Emotional Restructuring and my Harajuku Moment (Day 16)

As I was eating lunch today, I swallowed my handful of pills and quickly took a picture of my food. The girl across from me leered as my camera phone made the distinctive click as I held it over my taco salad. “Did you just take a picture of me?” She asked, one eyebrow raised. I awkwardly responded, “No. I’m photographing my food” and offered no further explaination.

This diet makes you look a little silly. Air squats in the bathroom? Guilty. Swallowing ten additional pills a day to the four pills I have to take anyways? Doing it. Looking for the 1:00 special spot on my… we won’t go there.

Either way, there have been moments where this diet has not been easy. However, one thing that I have noticed is that I’ve become a more amicable person. I haven’t struggled with hypoglycemia at all during the day and I’m finding that I have more patience (weird, right?) in just about everything I do.

You go Mom!

You go Mom!

Right now, my mom is going through an emotional restructuring. She doesn’t have a job, nor does she feel the pressure to get one. She does Tai Chi daily, is a newly reformed vegan, participates in karate with her 10-year-old son, and is addressing all aspects of her emotional and spiritual self. Mom has become a happier person. I can tell that she is in love with her transition, though it took me a while to get used to her changes myself.

And though I’m not living her life, I feel as though her changes have rubbed off on me a bit. Last semester, I was working between 75 and 90 hours a week. I broke down in October, but charged forward, refusing to abandon any of my responsibilities. I made it out alive with a 3.75/4.00 GPA and several accomplishments that I am still proud of. However, I also stopped spending time with a lot of my friends, only went to one party — my own — throughout the whole semester, and gained 15 pounds complimented with oversensitive allergies, migraines, and general unhappiness.

Academically, I consider last semester a success. However, emotionally I hit rock bottom. In a weird way, when winter break began, I had my Harajuku moment. I was miserable.

I found that in order to be happy, I would need to start taking care of my body. Jobs, grades, and all my stresses aren’t going to matter in five years because there’s no way I’m going to hit rock bottom in my career at this point; I needed to stop worrying! As someone who was a longtime follower of Tim Ferriss’s blog because I was interested in finance, his release of 4-Hour Body came at a perfect time. I pre-ordered the small encyclopedia, read my relevant chapters, and the rest is history as detailed through this blog.

As my body is becoming healthier, I am becoming happier. I had my first chiropractic adjustment since the summer, and that has picked me up despite the heavy rains that slammed Atlanta today. The diet is a giant first step in my quest for the emotional, physical, and spiritual health that my Mom is also seeking.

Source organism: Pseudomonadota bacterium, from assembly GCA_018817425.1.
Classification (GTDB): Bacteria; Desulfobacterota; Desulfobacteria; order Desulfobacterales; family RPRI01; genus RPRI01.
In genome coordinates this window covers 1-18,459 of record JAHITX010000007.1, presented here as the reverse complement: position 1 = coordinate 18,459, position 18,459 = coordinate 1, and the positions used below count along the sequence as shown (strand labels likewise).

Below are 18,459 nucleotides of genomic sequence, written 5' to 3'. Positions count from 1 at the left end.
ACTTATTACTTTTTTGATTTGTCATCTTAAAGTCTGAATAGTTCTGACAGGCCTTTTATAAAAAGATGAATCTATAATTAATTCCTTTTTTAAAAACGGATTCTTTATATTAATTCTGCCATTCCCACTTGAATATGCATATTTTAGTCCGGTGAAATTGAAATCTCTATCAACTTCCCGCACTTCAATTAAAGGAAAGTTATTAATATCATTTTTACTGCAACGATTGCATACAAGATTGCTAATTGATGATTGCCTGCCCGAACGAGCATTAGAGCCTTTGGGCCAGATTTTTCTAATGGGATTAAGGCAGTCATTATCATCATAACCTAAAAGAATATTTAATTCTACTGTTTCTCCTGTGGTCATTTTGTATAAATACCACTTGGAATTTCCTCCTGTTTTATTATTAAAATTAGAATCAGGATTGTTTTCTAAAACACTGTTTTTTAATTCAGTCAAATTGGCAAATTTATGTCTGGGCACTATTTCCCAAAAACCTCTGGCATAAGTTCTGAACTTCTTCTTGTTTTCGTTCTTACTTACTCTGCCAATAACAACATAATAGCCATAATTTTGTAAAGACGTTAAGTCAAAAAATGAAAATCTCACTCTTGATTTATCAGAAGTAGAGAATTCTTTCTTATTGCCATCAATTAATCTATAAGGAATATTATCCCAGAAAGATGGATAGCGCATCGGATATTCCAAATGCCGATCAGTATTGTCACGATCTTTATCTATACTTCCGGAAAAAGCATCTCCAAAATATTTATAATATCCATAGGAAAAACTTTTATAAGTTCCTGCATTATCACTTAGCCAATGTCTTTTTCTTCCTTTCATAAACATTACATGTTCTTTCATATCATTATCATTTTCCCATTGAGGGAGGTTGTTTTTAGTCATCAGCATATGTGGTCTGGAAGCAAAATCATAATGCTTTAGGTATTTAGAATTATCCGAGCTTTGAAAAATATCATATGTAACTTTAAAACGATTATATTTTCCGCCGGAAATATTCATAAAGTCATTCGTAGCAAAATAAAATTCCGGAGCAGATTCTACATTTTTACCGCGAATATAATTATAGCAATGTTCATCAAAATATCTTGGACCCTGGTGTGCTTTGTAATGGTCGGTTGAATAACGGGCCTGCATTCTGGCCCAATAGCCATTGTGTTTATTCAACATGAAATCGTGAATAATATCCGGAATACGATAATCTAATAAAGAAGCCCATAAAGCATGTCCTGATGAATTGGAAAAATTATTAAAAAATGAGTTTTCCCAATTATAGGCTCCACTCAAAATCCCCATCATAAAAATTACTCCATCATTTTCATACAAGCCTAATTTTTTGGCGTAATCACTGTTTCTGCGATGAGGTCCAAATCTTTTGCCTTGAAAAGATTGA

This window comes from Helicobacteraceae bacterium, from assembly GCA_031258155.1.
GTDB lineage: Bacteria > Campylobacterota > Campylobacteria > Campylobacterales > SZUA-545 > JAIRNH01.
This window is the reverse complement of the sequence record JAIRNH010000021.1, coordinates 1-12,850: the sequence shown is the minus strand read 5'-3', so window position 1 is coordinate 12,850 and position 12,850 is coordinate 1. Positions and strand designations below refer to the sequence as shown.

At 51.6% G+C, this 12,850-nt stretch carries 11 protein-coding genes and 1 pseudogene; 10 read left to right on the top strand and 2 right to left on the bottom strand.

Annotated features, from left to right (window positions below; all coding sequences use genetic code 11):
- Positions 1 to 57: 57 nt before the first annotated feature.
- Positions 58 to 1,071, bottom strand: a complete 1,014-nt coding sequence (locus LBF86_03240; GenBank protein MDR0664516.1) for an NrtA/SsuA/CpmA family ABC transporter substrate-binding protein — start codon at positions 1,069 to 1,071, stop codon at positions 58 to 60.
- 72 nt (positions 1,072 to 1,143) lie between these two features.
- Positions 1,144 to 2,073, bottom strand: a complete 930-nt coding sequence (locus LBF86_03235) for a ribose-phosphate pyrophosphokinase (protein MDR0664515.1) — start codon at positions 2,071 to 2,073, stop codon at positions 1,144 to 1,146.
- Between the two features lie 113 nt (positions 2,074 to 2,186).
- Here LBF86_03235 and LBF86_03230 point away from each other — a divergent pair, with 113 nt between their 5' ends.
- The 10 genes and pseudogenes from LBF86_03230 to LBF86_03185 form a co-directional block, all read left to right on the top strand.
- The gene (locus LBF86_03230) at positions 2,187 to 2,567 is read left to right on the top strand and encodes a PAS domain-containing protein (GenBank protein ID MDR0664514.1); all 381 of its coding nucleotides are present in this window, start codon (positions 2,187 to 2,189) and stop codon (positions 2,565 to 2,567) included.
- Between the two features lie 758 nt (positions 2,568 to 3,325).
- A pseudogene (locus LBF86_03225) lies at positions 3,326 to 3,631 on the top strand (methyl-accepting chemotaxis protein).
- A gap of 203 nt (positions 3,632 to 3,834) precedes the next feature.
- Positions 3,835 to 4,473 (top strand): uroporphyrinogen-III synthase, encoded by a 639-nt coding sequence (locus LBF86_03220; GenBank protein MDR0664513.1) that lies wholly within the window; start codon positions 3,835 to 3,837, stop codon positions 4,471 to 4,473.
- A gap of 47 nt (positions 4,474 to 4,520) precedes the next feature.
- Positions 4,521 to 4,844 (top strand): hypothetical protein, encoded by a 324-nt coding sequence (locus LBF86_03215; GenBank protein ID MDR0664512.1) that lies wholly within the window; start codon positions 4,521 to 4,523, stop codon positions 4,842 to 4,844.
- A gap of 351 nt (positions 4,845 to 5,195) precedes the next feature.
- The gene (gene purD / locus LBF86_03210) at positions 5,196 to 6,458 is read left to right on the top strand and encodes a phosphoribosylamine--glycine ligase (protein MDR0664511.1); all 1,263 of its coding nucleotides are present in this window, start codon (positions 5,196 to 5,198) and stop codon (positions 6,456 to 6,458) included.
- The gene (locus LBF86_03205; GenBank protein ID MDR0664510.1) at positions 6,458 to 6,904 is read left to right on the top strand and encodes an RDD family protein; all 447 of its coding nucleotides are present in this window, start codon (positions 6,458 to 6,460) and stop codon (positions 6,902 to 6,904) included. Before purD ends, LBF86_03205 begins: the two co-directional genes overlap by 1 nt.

Thank goodness I’m doing something. Being restrictive on this diet is sometimes tough (and sometimes ridiculous), but the emotional and physical rewards make every bite of beans worth it.

That said, my day:

 

Four hard boiled eggs (two with yolks) and black bans (Breakfast).

Taco salad (Lunch).

Refried beans, steamed veggies, and chicken thigh (Dinner).

Totals for Day 16

Until tomorrow,
xx
Suzie

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6 responses

  1. Nice post!

    I don’t know when my moment was — I’ve been into diet and exercise for a very, very long time.

    But Ferriss is indeed a major role model in my life. He’s the reason I’ve become a Digital Nomad, in fact!

    What do you use to track your food? I know we’re not counting calories here in the 4HB world, but that does seem a bit low …

    • I’m using SparkPeople, which is a free calorie counter. Though it would seem low for an average male, I’m only 5’1––VERY short!––which means I needed around 1800 calories a day just to maintain my start weight (in other words, it’s really easy for me to gain).

      Also, what on earth is a digital nomad??

      • Ah, well – that does put it into perspective!

        Have you read Tim’s first book, The 4-Hour Workweek? That’d explain what a Digital Nomad is.

        Or you could just go to my blog 😉

        OR

        Wait, you already know – cause Tim is one.

        Basically a Digital Nomad is someone who maintains uses technology to live a location independent lifestyle.

      • Ooh haha. I should have guessed. I haven’t read 4HWW, I’ve only been reading Ferriss’s blog. I can’t remember him using that term, but I probably just didn’t catch it. 🙂

        I’ve seen your blog; no worries, I was already RSS subscribed 😛

  2. With all those eggs, you are making me miss our chickies! You are right about weight loss not being an end unto itself; it is part of a much greater journey. I think that the more people appreciate and implement the ‘bigger picture’, the more chance of success they have to maintain weight loss after the diet portion comes to an end.

  3. Pingback: Where I’ve Been & Diet Progress (Days 72-77) « Waist and Taste

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